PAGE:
US hacks back against Hive ransomware crew
The US has revealed it infiltrated a prolific cyber-crime gang to secretly sabotage their hacking attacks for more than six months.
The Department of Justice (DOJ) revealed the FBI gained deep access to the Hive ransomware group in late July 2022.
Officers were able to warn victims of impending attacks.
They also gave more than 300 decryption keys to those hacked, saving them, they estimate, more than $130m (£105m).
Ransomware gangs use malicious software that encrypts victims' files, locking them up and making them inaccessible unless a ransom is paid to obtain a decryption key.
The US estimates Hive and its affiliates collected over $100m (£81m) from more than 1,500 victims, including hospitals, school districts, financial companies and critical infrastructure, in more than 80 countries around the world. One hospital was left unable to accept new patients.
The FBI says it worked with local law enforcement agencies to help victims recover including the UK's National Crime Agency which says it gave around 50 UK organisations decryptor keys to overcome the hacks.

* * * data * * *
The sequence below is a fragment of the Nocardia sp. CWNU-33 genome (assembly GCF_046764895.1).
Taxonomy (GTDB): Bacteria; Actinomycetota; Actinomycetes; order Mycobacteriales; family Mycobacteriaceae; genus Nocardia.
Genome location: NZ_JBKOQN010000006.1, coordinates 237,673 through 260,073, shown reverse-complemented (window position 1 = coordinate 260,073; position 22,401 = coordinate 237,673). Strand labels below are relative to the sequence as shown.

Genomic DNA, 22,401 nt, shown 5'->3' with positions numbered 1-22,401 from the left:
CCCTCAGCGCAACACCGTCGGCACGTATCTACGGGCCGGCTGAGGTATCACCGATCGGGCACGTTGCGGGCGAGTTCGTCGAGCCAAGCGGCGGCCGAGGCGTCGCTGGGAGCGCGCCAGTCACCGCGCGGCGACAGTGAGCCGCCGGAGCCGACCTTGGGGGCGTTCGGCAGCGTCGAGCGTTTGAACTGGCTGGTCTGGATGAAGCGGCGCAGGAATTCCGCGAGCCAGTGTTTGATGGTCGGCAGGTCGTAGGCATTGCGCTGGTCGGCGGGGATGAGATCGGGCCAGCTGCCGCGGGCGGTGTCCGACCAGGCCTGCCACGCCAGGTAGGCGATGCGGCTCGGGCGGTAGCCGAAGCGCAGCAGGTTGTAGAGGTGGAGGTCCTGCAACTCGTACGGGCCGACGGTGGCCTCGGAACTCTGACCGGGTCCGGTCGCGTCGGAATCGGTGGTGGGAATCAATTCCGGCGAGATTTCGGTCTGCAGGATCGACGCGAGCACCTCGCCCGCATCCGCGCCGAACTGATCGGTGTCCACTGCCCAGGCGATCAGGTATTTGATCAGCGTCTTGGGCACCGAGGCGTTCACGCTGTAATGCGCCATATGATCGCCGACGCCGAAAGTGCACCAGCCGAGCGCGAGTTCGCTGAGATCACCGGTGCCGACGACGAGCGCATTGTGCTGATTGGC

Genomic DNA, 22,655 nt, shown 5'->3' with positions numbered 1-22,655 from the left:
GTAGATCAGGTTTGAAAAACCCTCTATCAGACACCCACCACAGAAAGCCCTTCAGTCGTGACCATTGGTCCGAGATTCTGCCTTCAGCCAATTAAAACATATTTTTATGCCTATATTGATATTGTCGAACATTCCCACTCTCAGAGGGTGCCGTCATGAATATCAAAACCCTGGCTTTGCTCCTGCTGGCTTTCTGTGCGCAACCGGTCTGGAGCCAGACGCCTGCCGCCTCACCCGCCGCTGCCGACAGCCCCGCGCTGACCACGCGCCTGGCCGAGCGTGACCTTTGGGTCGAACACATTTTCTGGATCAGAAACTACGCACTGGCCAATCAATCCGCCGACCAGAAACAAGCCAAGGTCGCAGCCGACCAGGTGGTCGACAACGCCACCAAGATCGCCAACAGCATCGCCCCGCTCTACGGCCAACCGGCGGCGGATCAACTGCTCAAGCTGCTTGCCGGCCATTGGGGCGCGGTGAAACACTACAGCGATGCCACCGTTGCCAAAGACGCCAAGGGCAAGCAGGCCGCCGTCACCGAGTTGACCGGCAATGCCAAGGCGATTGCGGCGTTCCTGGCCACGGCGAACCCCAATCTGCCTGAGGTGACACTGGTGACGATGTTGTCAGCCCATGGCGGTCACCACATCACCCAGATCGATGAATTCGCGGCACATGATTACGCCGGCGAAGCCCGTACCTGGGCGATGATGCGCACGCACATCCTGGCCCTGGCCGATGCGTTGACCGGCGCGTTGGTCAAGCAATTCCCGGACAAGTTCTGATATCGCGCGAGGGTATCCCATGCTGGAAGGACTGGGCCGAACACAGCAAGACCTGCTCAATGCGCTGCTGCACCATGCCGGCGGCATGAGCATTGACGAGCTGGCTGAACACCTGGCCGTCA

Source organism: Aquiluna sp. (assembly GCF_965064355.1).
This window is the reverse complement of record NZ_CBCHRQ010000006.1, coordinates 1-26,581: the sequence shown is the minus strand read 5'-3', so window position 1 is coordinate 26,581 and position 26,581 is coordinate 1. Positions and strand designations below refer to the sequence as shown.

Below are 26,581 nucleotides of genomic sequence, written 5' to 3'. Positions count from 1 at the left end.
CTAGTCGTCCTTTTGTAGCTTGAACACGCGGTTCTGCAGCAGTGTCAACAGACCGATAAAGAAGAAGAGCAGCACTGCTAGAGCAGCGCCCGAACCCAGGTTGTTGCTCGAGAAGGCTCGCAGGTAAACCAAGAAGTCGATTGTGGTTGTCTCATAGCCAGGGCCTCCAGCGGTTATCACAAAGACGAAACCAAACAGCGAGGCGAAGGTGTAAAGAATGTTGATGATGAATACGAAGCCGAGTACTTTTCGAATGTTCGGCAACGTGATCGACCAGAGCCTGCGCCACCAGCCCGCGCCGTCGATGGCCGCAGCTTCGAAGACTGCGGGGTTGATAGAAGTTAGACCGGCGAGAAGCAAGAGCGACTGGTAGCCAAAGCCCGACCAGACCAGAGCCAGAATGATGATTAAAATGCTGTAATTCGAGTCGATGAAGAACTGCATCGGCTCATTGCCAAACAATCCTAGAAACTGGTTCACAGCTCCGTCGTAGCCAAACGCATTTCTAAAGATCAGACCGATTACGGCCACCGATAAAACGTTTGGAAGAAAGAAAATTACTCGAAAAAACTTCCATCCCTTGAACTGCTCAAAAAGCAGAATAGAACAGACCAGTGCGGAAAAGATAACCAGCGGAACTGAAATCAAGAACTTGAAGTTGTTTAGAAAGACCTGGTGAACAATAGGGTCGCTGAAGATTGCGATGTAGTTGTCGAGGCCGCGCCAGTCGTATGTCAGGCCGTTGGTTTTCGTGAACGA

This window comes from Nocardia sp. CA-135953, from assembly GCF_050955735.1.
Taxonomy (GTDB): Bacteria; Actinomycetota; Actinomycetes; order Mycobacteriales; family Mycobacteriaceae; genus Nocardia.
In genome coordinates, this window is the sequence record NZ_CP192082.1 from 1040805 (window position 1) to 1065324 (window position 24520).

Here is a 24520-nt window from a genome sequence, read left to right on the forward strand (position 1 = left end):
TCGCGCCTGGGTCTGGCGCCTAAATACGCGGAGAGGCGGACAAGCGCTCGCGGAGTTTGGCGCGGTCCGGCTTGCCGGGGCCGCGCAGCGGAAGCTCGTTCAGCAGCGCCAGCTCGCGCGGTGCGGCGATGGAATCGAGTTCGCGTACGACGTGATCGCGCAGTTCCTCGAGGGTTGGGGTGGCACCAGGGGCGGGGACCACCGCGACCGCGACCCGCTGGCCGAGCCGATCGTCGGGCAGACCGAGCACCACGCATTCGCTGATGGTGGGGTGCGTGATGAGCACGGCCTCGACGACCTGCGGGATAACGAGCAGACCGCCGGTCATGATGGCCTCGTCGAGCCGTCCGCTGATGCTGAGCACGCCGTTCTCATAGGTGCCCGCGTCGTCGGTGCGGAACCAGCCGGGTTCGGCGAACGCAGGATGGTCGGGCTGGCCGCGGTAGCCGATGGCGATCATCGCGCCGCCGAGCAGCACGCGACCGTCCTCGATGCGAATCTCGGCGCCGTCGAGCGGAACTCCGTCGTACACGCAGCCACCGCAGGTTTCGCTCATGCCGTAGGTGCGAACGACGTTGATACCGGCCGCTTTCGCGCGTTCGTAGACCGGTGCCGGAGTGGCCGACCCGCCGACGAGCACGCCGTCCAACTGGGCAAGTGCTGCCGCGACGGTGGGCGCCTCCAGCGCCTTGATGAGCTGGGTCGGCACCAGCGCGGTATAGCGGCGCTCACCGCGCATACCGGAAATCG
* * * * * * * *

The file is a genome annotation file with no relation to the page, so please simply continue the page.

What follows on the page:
The US said on Thursday that it ended the operation by taking down Hive's websites and communication networks with the help of police forces in Germany and the Netherlands.
Attorney General Merrick Garland said: "Last night, the Justice Department dismantled an international ransomware network responsible for extorting and attempting to extort hundreds of millions of dollars from victims in the United States and around the world."
Deputy Attorney General Lisa O Monaco said: "Simply put, using lawful means, we hacked the hackers."
The DOJ said it would pursue those behind Hive until they were brought to justice.
"A good covert operation can degrade confidence in operational security and inject suspicion among actors," Mandiant Threat Intelligence head John Hultquist said.
But he added: "Until the group is arrested, they will never truly be gone. They will have to reconstitute, which takes time, but I'll bet they reappear in time."
Researchers and cyber authorities have long accused Russia of harbouring ransomware groups.
In November 2021, alleged members of the REvil gang were arrested around the world, with US authorities retrieving more than $6m in cryptocurrency in a "claw back" hacking operation.
A similar operation by the US, in June 2021, took the Darkside gang offline and recovered $4.1m in stolen funds.
And in January of the same year, the ransomware group NetWalker's darknet websites were also taken offline and a key affiliate arrested in Canada.
In all three cases, the hacking groups largely disbanded but are thought to have re-formed into other collectives.
The latest action comes as research suggests ransomware crews saw a 40% drop in earnings, as victims in 2022 are refusing to pay.
"We expect initiatives like this to only grow stronger between allied cyber-powers, to ensure that governments, organisations, and citizens will be better protected," Nominet government cyber-services expert Kim Wiles said.